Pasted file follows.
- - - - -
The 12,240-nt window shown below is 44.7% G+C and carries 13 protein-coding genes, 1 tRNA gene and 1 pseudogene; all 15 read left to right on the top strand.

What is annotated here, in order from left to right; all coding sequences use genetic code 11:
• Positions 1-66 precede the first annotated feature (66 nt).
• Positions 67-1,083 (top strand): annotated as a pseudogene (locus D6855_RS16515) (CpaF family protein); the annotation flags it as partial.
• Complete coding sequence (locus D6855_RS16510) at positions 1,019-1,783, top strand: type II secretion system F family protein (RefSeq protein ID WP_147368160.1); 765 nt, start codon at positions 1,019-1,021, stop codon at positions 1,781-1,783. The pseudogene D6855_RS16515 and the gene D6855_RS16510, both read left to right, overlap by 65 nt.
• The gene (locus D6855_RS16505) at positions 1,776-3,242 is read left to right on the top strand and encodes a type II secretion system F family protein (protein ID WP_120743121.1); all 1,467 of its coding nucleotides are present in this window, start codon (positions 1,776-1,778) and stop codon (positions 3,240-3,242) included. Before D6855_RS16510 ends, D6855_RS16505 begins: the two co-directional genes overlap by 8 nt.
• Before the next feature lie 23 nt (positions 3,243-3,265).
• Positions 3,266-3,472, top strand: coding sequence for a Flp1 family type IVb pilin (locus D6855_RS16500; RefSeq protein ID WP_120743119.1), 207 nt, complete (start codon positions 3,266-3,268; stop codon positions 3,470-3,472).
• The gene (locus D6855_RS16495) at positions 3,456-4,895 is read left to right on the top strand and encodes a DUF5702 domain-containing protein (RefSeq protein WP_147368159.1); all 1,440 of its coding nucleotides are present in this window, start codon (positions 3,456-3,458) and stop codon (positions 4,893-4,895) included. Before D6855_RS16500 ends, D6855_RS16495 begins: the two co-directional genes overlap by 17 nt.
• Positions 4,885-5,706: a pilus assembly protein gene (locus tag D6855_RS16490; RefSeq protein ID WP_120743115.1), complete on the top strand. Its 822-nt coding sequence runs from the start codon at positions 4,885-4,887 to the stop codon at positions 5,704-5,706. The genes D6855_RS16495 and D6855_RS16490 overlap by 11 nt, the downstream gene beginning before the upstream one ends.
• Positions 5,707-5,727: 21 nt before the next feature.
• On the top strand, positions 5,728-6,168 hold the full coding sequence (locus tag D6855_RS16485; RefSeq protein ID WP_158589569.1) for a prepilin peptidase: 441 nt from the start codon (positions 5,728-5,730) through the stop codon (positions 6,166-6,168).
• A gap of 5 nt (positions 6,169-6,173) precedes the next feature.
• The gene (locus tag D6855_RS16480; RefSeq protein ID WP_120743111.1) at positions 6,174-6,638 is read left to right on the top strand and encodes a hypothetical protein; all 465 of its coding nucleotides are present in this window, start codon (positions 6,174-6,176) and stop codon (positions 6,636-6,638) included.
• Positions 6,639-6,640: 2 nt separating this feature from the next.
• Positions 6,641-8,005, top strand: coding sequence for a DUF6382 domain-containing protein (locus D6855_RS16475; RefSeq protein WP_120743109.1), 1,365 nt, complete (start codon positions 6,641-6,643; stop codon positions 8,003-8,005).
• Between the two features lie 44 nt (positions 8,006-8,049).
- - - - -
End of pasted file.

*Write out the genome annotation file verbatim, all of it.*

The 12,240-nt window shown below is 44.7% G+C and carries 13 protein-coding genes, 1 tRNA gene and 1 pseudogene; all 15 read left to right on the top strand.

What is annotated here, in order from left to right; all coding sequences use genetic code 11:
• Positions 1-66 precede the first annotated feature (66 nt).
• Positions 67-1,083 (top strand): annotated as a pseudogene (locus D6855_RS16515) (CpaF family protein); the annotation flags it as partial.
• Complete coding sequence (locus D6855_RS16510) at positions 1,019-1,783, top strand: type II secretion system F family protein (RefSeq protein ID WP_147368160.1); 765 nt, start codon at positions 1,019-1,021, stop codon at positions 1,781-1,783. The pseudogene D6855_RS16515 and the gene D6855_RS16510, both read left to right, overlap by 65 nt.
• The gene (locus D6855_RS16505) at positions 1,776-3,242 is read left to right on the top strand and encodes a type II secretion system F family protein (protein ID WP_120743121.1); all 1,467 of its coding nucleotides are present in this window, start codon (positions 1,776-1,778) and stop codon (positions 3,240-3,242) included. Before D6855_RS16510 ends, D6855_RS16505 begins: the two co-directional genes overlap by 8 nt.
• Before the next feature lie 23 nt (positions 3,243-3,265).
• Positions 3,266-3,472, top strand: coding sequence for a Flp1 family type IVb pilin (locus D6855_RS16500; RefSeq protein ID WP_120743119.1), 207 nt, complete (start codon positions 3,266-3,268; stop codon positions 3,470-3,472).
• The gene (locus D6855_RS16495) at positions 3,456-4,895 is read left to right on the top strand and encodes a DUF5702 domain-containing protein (RefSeq protein WP_147368159.1); all 1,440 of its coding nucleotides are present in this window, start codon (positions 3,456-3,458) and stop codon (positions 4,893-4,895) included. Before D6855_RS16500 ends, D6855_RS16495 begins: the two co-directional genes overlap by 17 nt.
• Positions 4,885-5,706: a pilus assembly protein gene (locus tag D6855_RS16490; RefSeq protein ID WP_120743115.1), complete on the top strand. Its 822-nt coding sequence runs from the start codon at positions 4,885-4,887 to the stop codon at positions 5,704-5,706. The genes D6855_RS16495 and D6855_RS16490 overlap by 11 nt, the downstream gene beginning before the upstream one ends.
• Positions 5,707-5,727: 21 nt before the next feature.
• On the top strand, positions 5,728-6,168 hold the full coding sequence (locus tag D6855_RS16485; RefSeq protein ID WP_158589569.1) for a prepilin peptidase: 441 nt from the start codon (positions 5,728-5,730) through the stop codon (positions 6,166-6,168).
• A gap of 5 nt (positions 6,169-6,173) precedes the next feature.
• The gene (locus tag D6855_RS16480; RefSeq protein ID WP_120743111.1) at positions 6,174-6,638 is read left to right on the top strand and encodes a hypothetical protein; all 465 of its coding nucleotides are present in this window, start codon (positions 6,174-6,176) and stop codon (positions 6,636-6,638) included.
• Positions 6,639-6,640: 2 nt separating this feature from the next.
• Positions 6,641-8,005, top strand: coding sequence for a DUF6382 domain-containing protein (locus D6855_RS16475; RefSeq protein WP_120743109.1), 1,365 nt, complete (start codon positions 6,641-6,643; stop codon positions 8,003-8,005).
• Between the two features lie 44 nt (positions 8,006-8,049).